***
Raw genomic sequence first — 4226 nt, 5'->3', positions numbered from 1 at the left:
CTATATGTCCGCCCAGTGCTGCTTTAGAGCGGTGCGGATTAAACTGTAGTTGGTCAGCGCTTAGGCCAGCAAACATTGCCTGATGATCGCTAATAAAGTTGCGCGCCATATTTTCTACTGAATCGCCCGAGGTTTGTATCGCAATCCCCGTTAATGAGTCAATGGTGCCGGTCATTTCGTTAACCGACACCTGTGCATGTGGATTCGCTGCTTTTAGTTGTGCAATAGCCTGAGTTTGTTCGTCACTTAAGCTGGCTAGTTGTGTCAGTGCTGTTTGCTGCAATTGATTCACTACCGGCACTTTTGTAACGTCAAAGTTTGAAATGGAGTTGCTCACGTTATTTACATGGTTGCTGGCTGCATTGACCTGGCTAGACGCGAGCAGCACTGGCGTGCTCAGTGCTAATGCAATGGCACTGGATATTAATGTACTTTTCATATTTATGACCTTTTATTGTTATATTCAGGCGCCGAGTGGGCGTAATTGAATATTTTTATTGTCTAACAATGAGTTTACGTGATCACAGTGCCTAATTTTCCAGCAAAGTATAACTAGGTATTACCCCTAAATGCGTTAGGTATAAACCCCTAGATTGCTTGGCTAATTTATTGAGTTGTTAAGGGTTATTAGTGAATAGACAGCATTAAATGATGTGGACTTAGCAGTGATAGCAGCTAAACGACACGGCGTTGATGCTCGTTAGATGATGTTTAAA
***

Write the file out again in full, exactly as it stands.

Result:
Raw genomic sequence first — 4226 nt, 5'->3', positions numbered from 1 at the left:
CTATATGTCCGCCCAGTGCTGCTTTAGAGCGGTGCGGATTAAACTGTAGTTGGTCAGCGCTTAGGCCAGCAAACATTGCCTGATGATCGCTAATAAAGTTGCGCGCCATATTTTCTACTGAATCGCCCGAGGTTTGTATCGCAATCCCCGTTAATGAGTCAATGGTGCCGGTCATTTCGTTAACCGACACCTGTGCATGTGGATTCGCTGCTTTTAGTTGTGCAATAGCCTGAGTTTGTTCGTCACTTAAGCTGGCTAGTTGTGTCAGTGCTGTTTGCTGCAATTGATTCACTACCGGCACTTTTGTAACGTCAAAGTTTGAAATGGAGTTGCTCACGTTATTTACATGGTTGCTGGCTGCATTGACCTGGCTAGACGCGAGCAGCACTGGCGTGCTCAGTGCTAATGCAATGGCACTGGATATTAATGTACTTTTCATATTTATGACCTTTTATTGTTATATTCAGGCGCCGAGTGGGCGTAATTGAATATTTTTATTGTCTAACAATGAGTTTACGTGATCACAGTGCCTAATTTTCCAGCAAAGTATAACTAGGTATTACCCCTAAATGCGTTAGGTATAAACCCCTAGATTGCTTGGCTAATTTATTGAGTTGTTAAGGGTTATTAGTGAATAGACAGCATTAAATGATGTGGACTTAGCAGTGATAGCAGCTAAACGACACGGCGTTGATGCTCGTTAGATGATGTTTAAA